In addition to running Life Alive, Feinstein offers cooking classes and workshops on pleasure, health and wellness. She plans to open more locations, and hopes to start a garden—or even buy a farm—to provide produce for the restaurants.
In relative terms, Red Lentil is practically mainstream. But don’t be fooled by the simple storefront with kiwi-colored walls on a main thoroughfare in Watertown. Chef-owner Pankaj Pradhan is a classically trained chef from India who has worked all over the world and mastered multiple cuisines. A lifelong vegetarian who spent years cooking nonvegetarian food, he finally became “sick of doing not what I wanted to do,” and left a position in New York to become head chef at the vegetarian Garden Grille Café in Pawtucket, Rhode Island.
Eight years later Pradhan moved to Massachusetts to open Red Lentil, choosing Watertown because he “got a good vibe.” He opened in September 2009, “in a bad economy,” he concedes. “People were laughing at me.” But it appears to have been the right move at the right time.
The chef describes Red Lentil’s food as “contemporary fusion vegan vegetarian.” He changes the menu twice a year to reflect the seasons, with daily specials, and buys produce from farms in New Bedford and sometimes Maine. His ideas for dishes come from his vast experience and, he says, from “trying new food every day. That’s how I learned— by hit or miss.”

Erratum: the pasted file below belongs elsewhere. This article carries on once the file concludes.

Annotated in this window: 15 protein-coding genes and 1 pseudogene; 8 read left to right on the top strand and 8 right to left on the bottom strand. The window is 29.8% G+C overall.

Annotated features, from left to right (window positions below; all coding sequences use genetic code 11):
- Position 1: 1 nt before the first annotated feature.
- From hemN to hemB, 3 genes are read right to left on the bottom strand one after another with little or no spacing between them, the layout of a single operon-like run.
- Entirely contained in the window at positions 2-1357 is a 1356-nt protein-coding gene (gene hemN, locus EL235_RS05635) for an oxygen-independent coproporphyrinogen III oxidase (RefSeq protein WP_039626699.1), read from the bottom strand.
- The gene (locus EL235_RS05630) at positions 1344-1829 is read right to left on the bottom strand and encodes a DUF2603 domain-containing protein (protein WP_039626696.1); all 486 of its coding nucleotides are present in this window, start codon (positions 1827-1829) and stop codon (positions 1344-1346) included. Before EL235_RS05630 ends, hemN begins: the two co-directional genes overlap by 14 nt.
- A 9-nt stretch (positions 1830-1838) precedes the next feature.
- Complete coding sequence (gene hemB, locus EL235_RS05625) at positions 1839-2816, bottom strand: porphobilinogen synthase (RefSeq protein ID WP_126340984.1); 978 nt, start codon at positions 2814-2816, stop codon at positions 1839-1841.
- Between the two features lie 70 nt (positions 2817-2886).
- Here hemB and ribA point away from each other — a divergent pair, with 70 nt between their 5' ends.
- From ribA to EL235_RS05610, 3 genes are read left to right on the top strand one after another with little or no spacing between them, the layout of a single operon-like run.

Like most other restaurants in its broad category, Red Lentil’s customer base is no more than 50% vegetarian. “They’re just trying to be healthy,” Pradhan says. That Gobi Manchurian, a gluten-free vegan appetizer of chickpea flour–coated, fried cauliflower tossed with Indian seasonings, has become the restaurant’s signature dish probably owes more to its irresistible taste and texture than its nutritional profile.
The fact that everybody from vegans to omnivores can enjoy it is a bonus. Other offerings, from Sweet Potato Quesadilla to Spiced- Lentil-Nut Patties with Indian spices to Moussaka Pizza, reflect the chef ’s many influences.